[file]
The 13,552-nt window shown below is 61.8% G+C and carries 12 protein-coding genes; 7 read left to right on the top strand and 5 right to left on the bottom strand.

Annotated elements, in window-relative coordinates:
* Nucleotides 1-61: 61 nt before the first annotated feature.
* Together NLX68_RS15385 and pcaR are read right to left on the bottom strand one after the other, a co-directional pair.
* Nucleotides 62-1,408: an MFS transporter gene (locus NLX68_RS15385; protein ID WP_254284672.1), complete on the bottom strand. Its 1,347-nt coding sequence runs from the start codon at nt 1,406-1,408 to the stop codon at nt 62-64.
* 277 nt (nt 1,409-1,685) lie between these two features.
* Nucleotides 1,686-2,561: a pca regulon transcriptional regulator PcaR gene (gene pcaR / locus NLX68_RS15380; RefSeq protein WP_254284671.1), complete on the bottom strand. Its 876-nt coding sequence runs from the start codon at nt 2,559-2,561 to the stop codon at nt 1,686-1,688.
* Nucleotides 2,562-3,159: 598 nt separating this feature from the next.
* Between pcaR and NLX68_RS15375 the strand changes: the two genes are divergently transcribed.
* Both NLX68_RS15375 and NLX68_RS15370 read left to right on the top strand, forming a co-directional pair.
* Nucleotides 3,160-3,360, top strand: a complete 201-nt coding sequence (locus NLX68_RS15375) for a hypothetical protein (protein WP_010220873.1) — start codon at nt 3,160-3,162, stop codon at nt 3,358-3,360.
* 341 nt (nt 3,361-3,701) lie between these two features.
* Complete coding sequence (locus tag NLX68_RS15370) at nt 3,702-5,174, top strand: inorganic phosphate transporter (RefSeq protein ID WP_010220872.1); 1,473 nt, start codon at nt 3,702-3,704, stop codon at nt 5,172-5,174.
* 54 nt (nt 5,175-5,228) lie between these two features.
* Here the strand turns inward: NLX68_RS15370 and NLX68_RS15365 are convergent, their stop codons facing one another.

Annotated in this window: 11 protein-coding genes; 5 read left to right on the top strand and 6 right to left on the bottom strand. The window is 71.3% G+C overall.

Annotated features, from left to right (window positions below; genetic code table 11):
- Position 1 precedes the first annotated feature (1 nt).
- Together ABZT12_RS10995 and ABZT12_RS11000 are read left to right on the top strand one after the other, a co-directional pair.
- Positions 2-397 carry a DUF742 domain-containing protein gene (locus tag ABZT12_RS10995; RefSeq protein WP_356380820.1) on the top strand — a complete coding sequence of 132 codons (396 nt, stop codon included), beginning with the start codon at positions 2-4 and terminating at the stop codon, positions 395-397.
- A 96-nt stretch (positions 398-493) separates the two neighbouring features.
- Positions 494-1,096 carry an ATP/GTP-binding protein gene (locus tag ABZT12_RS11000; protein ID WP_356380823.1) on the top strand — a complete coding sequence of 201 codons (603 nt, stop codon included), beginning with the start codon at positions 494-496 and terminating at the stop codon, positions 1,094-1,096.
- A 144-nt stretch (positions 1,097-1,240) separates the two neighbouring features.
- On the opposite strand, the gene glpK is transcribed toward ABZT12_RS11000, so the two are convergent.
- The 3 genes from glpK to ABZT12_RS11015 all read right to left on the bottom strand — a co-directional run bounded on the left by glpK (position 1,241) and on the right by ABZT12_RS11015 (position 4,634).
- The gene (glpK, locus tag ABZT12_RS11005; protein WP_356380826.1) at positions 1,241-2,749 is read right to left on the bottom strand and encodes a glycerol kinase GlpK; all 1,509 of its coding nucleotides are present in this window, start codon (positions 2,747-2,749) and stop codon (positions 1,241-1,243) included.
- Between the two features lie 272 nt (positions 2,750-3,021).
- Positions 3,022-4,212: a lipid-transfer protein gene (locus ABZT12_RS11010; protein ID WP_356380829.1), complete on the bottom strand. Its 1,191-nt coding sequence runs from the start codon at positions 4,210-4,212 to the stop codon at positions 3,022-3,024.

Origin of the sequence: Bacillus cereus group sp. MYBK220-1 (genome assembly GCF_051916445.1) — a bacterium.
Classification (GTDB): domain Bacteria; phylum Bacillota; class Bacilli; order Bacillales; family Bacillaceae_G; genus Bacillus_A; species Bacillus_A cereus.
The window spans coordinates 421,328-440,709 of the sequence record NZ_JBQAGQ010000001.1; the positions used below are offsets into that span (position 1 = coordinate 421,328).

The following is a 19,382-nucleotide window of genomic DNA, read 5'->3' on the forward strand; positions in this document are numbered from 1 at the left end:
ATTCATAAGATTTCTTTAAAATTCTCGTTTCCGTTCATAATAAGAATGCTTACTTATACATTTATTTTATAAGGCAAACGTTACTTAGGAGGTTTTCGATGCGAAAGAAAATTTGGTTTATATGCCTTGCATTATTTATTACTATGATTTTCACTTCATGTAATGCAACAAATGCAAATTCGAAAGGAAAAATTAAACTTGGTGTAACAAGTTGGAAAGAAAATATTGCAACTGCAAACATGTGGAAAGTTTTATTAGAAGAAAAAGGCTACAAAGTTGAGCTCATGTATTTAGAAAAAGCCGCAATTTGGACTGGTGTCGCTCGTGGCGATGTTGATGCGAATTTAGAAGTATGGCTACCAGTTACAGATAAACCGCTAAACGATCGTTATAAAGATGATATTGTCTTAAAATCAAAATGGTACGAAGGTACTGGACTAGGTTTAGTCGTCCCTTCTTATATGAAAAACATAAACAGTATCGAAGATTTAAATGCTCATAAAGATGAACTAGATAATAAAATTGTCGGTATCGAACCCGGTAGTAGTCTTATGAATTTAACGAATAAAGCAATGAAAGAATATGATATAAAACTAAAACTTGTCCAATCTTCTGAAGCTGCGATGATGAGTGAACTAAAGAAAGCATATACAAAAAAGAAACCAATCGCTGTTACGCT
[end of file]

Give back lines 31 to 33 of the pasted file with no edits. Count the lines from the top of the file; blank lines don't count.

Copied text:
The window spans coordinates 421,328-440,709 of the sequence record NZ_JBQAGQ010000001.1; the positions used below are offsets into that span (position 1 = coordinate 421,328).

The following is a 19,382-nucleotide window of genomic DNA, read 5'->3' on the forward strand; positions in this document are numbered from 1 at the left end:
ATTCATAAGATTTCTTTAAAATTCTCGTTTCCGTTCATAATAAGAATGCTTACTTATACATTTATTTTATAAGGCAAACGTTACTTAGGAGGTTTTCGATGCGAAAGAAAATTTGGTTTATATGCCTTGCATTATTTATTACTATGATTTTCACTTCATGTAATGCAACAAATGCAAATTCGAAAGGAAAAATTAAACTTGGTGTAACAAGTTGGAAAGAAAATATTGCAACTGCAAACATGTGGAAAGTTTTATTAGAAGAAAAAGGCTACAAAGTTGAGCTCATGTATTTAGAAAAAGCCGCAATTTGGACTGGTGTCGCTCGTGGCGATGTTGATGCGAATTTAGAAGTATGGCTACCAGTTACAGATAAACCGCTAAACGATCGTTATAAAGATGATATTGTCTTAAAATCAAAATGGTACGAAGGTACTGGACTAGGTTTAGTCGTCCCTTCTTATATGAAAAACATAAACAGTATCGAAGATTTAAATGCTCATAAAGATGAACTAGATAATAAAATTGTCGGTATCGAACCCGGTAGTAGTCTTATGAATTTAACGAATAAAGCAATGAAAGAATATGATATAAAACTAAAACTTGTCCAATCTTCTGAAGCTGCGATGATGAGTGAACTAAAGAAAGCATATACAAAAAAGAAACCAATCGCTGTTACGCT